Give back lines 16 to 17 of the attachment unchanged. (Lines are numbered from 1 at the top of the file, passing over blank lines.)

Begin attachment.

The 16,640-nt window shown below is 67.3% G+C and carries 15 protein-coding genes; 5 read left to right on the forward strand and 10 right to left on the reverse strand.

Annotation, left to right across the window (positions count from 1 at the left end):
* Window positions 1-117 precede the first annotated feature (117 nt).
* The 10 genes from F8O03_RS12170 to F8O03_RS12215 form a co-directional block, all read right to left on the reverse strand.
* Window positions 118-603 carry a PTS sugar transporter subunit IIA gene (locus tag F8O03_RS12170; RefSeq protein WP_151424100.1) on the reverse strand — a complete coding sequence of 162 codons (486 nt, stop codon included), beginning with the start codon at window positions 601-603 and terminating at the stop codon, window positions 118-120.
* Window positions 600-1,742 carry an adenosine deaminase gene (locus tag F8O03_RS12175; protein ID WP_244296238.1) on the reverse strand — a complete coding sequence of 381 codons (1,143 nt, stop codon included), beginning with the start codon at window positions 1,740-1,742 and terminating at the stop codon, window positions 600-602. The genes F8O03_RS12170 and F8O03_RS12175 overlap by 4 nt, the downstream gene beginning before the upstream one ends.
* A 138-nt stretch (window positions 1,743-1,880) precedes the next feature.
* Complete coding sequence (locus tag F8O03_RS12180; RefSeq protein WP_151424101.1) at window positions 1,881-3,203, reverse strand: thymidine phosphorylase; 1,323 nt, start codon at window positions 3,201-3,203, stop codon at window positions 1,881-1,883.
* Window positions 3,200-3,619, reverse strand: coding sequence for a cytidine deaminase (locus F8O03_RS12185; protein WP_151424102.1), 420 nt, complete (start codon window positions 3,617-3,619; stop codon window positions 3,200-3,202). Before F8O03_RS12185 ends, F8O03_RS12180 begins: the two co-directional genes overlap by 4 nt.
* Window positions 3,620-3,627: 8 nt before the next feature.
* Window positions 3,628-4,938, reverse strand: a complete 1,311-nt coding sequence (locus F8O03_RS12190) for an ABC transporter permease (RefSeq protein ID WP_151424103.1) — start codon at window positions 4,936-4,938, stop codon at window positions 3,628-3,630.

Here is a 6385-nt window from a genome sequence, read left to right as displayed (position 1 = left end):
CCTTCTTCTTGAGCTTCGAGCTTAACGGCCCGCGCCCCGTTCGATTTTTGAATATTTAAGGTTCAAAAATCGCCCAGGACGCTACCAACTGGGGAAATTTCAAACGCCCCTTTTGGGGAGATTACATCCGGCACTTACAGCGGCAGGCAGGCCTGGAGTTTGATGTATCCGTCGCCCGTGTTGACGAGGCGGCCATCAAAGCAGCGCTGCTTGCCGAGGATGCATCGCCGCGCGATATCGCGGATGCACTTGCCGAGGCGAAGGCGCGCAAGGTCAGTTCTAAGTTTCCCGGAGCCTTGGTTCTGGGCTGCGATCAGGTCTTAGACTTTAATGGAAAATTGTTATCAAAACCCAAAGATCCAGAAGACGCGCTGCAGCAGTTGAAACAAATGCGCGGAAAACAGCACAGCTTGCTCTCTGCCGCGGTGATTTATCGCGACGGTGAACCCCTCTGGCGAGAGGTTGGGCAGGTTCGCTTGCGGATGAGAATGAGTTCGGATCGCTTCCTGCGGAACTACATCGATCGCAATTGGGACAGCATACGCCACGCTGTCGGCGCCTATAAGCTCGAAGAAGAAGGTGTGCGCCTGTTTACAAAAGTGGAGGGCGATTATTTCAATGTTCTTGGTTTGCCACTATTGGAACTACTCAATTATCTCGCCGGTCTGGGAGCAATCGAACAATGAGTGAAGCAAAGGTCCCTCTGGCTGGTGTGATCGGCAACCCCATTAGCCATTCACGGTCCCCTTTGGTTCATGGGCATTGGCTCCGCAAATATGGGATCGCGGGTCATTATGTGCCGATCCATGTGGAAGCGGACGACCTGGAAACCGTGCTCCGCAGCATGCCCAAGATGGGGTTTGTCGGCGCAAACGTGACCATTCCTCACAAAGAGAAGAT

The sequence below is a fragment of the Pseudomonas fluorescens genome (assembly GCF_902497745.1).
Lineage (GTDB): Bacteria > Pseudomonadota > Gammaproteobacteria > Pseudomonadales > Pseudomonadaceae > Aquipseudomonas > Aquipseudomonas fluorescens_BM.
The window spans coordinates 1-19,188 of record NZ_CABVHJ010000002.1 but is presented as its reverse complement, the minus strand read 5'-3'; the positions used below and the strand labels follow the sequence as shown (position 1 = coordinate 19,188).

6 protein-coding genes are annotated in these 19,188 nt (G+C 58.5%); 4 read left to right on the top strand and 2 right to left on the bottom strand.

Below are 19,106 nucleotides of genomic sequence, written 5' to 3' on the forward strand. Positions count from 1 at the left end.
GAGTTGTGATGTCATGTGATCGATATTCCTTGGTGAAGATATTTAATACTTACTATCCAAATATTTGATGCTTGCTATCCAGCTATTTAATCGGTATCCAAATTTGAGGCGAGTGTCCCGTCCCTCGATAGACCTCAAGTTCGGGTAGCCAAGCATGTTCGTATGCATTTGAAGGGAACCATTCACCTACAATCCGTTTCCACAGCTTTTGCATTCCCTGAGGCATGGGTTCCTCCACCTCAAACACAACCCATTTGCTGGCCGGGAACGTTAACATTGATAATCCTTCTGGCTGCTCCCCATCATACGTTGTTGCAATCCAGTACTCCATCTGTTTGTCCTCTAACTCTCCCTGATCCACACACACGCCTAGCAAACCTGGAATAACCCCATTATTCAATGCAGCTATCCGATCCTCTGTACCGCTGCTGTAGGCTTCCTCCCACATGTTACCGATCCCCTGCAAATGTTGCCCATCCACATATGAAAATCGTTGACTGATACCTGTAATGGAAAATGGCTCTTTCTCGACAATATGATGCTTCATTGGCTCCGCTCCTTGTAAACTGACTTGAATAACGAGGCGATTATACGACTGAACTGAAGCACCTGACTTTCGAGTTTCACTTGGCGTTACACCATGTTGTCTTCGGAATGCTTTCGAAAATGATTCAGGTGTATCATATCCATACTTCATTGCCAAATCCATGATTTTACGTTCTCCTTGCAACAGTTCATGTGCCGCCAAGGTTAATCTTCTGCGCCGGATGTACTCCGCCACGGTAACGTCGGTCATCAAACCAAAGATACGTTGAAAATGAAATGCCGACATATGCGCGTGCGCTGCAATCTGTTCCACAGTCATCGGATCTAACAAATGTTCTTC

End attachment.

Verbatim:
The window spans coordinates 1-19,188 of record NZ_CABVHJ010000002.1 but is presented as its reverse complement, the minus strand read 5'-3'; the positions used below and the strand labels follow the sequence as shown (position 1 = coordinate 19,188).

6 protein-coding genes are annotated in these 19,188 nt (G+C 58.5%); 4 read left to right on the top strand and 2 right to left on the bottom strand.